If you’re not a prospect researcher, or if you’re new to the field, you might not know that we researchers have a running conversation going on every day on a listserv called PRSPCT-L (affectionately known as “the L”). Researchers, front-line fundraisers, and vendors to our industry post helpful resources, interesting articles, questions and the occasional “Friday Funny.”
Sabine Schuller (who always seems to have her finger on the pulse of what’s important in search) recently shared an article on the L, which she found in a monthly eBulletin published by the professional association of Strategic and Competitive Intelligence Professionals (SCIP). As we read it, Sabine suggests that we replace “competitive intelligence” with “prospect research”:
It’s an opinion piece by Dr. Ben Gilad, President of the Fuld-Gilad-Herring Academy of Competitive Intelligence, who – rather provocatively – claims that in-house competitive intelligence officers (prospect researchers) will soon be a thing of the past – made redundant by vendors and consultants who provide easier, direct access to information that decision-makers (front-line fundraisers) need. His thesis (for our purposes) is:
If fundraisers can get answers quickly themselves, or have it fed to them by push technology, why do they need an in-house person to do it?
Which is a good question – if fundraisers are truly getting their questions answered. But I don’t buy into the notion that they are. Or that all in-house researchers will go the way of the dinosaur.
Some small-to-midsize organizations might end up eventually dissolving their prospect research departments because (in the long run, with strategically outsourced help), it may be cheaper and more efficient to do so. And by prospect research, I mean profile-writing, prospect identification and data analytics, which are easier to outsource. Prospect management, the other leg on the prospect development stool, is harder – although not impossible – to outsource.
But for large shops like universities and medical centers, research would still be more cost-efficient to keep in-house as part of a dynamic and effective knowledge center. Why?
Experience. Context. Strategy.
In the long-term, small to mid-sized organizations may not want to (or be able to) afford to train and sufficiently support a researcher to the level and years of experience that makes the critical difference when the rubber hits the campaign road. At some point, it is inevitable that a good researcher will want to leave for a more challenging assignment with better resourcing. And then the small shop is back at square one, rebuilding again. It’s a cycle that gets expensive for a shop with limited resources in the first place.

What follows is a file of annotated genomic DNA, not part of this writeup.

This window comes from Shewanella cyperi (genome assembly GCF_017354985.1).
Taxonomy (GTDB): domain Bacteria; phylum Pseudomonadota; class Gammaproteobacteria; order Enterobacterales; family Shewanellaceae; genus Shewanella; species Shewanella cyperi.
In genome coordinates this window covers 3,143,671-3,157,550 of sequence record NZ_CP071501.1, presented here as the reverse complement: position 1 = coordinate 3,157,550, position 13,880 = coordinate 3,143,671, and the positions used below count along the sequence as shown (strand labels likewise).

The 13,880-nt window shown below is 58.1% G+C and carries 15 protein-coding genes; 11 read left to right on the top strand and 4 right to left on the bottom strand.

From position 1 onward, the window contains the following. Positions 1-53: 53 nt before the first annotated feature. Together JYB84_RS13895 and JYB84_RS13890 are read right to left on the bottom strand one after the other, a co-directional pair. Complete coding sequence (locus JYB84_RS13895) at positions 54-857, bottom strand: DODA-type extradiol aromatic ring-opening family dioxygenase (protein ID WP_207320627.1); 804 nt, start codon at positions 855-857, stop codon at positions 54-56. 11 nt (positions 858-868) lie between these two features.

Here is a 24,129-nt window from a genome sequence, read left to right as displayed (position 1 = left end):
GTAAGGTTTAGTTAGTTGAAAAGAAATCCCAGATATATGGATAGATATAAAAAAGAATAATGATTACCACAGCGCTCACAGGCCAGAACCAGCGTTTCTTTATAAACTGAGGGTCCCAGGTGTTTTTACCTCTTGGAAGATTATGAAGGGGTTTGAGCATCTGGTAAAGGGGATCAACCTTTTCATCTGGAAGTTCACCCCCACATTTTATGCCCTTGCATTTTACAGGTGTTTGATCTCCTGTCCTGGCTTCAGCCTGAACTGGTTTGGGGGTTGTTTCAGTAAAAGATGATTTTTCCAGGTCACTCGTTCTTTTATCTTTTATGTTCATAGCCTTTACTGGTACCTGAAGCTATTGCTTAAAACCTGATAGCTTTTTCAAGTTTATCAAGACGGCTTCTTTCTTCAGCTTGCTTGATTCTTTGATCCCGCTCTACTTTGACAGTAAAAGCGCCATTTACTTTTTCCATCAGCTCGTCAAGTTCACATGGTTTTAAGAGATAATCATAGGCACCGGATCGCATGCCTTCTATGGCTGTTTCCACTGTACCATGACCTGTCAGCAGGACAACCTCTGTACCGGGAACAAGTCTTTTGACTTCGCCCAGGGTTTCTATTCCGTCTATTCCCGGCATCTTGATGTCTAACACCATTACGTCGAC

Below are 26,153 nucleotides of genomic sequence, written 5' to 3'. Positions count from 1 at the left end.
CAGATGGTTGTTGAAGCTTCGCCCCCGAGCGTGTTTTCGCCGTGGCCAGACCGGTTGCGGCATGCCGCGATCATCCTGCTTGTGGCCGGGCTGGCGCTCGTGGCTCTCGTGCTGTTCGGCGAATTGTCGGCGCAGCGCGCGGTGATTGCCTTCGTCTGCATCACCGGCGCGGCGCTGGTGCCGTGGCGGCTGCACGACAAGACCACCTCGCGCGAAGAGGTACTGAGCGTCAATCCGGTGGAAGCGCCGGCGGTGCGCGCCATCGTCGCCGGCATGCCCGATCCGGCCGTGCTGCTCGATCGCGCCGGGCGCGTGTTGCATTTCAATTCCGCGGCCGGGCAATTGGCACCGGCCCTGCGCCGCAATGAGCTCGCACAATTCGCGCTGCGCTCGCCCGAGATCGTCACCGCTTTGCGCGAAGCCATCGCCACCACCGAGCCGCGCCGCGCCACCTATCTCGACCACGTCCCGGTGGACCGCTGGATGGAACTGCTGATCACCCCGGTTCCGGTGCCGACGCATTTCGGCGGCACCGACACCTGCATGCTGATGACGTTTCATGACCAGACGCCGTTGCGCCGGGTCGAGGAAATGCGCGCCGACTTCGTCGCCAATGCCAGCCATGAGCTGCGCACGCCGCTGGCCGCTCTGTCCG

Universities, medical centers and large prospect research groups like HBG can afford to invest in training and resourcing staff to build that experience and strategic knowledge. It’s worth doing. Look at the huge impact it had on Brown University’s campaign.
How do we professional researchers set ourselves apart so that the difference between what can be gotten from technology and what prospect research can do is apparent?
It’s easy: Fundraisers are looking for more than just information, deeper than what’s found in Google.
They want answers to questions like: What does this job title mean? What kind of assets are we talking about? What is the prospect’s lifestyle like? Who do they know? What do they care about? How much should we ask them for? How can we connect with them? Who else should we bring into the pipeline?
Experience, context and strategy. These are the things we can bring.
Is technology going to make prospect researchers obsolete? I doubt it, at least for now – especially considering Google’s obsession with personalized search, which takes them farther away from being a reliable professional search resource. When computers reach Star Trek level, when they can provide strategy based on all of the information provided – then we’ll be in trouble. But based on how Watson fared on Jeopardy, I think we’ve got a couple of years yet before we have to worry about that.
BUT: In order to stay relevant, now and in the future, we professional researchers must provide what technology does not.